Intentionally Overcharged?: R v Thacker & Ors [2021] EWCA Crim 97

AuthorBeatrice Krebs
DOI10.1177/00220183211008679
Published date01 June 2021
Date01 June 2021
Subject MatterCase Notes
Case Note
Intentionally Overcharged?
R v Thacker & Ors [2021] EWCA Crim 97
Keywords
Endangering safety at aerodromes, intention, protests, statutory interpretation
This was an appeal by a group of act ivists who had been convicted of th e offence of ‘intentional
disruption of services at an aerodrome’ contrary to s 1(2)(b) of the Aviation and Maritime Security Act
1990 (‘the 1990 Act’). The 15 appellants had breached a security perimeter fence at Stansted Airport in
order to prevent a flight from taking off that had been chartered by the Home Office to deport 60
individuals to West Africa. They had erected makeshift tripods built from scaffolding poles and, with
the help of builders’ foam, ‘locked on’ to one another around the base of one of the tripods and around
the nose wheel of the plane. In response to the appellants’ conduct, the single runway was closed for a
significant period. Twenty-three planes had to be diverted to other airports, and a number of take-offs
were delayed.
The appellants had initially been arrested for several summary offences but were subsequently
indicted and convicted under s 1(2)(b) of the 1990 Act which makes it an offence
for any person by means of any device, substance or weapon unlawfully and intentionally to disrupt the
services of such an aerodrome, in such a way as to endanger or be likely to endanger the safe operation of the
aerodrome or the safety of persons at the aerodrome.
They advanced five grounds of appeal: firstly, that the trial judge had misinterpreted s 1(2)(b) of the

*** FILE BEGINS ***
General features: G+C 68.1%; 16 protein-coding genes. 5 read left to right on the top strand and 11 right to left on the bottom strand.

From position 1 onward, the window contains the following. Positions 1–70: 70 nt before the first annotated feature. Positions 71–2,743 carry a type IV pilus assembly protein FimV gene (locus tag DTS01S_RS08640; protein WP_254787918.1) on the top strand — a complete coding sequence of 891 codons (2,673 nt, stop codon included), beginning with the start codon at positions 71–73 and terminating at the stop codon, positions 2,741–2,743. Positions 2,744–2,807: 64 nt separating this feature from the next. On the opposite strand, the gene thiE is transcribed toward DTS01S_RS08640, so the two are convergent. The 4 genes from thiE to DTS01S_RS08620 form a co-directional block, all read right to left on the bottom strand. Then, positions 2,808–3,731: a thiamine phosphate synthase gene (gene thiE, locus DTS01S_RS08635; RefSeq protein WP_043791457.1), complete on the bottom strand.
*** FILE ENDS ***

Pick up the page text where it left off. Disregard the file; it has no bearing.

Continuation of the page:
1990 Act in the light of its international and domestic law context and erred in his analysis of the offence
elements. The offence concerned serious violence of a terrorist nature, not the much lower level of risks
generated by the appellants’ actions. Secondly, that the judge should ha ve ordered disclosure (of
background material relating to the Attorney-General’s consent to the prosecution as well as Home
Office material concerning the immigration status of those threatened with removal) and stayed the
prosecution on the basis that the Attorney-General’s consent had been wrongly given. Thirdly, that
the judge should not have withdrawn from the jury the defences of preventing crime under s 3 of the
Criminal Law Act 1967 and necessity/duress of circumstances. Fourthly, that the judge’s summing-up
lacked balance in that he had commented on aspects of risk of harm arising from the appellants’ action
that went beyond the arguments advanced or evidence relied upon by the Crown. And fifthly, that the
judge ought to have directed the jury not to draw adverse inferences from the appellants’ no comment
interviews.
Held, allowing the appeal on the first ground and quashing all of the appellants’ convictions, that
the appellants should not have been prosecuted for the extremely serious offence under s 1(2)(b) of the
1990 Act because their conduct did not satisfy the offence elements. There was, in truth, no case to
answer. The Court acknowledged that the various summary offences with which the appellants were
originally charged, if proved, might well not have reflected the gravity of their actions. That, however,
did not allow the use of an offence which aimed at conduct of a different nature (at [113]).
The Journal of Criminal Law
2021, Vol. 85(3) 232–235
ªThe Author(s) 2021
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DOI: 10.1177/00220183211008679
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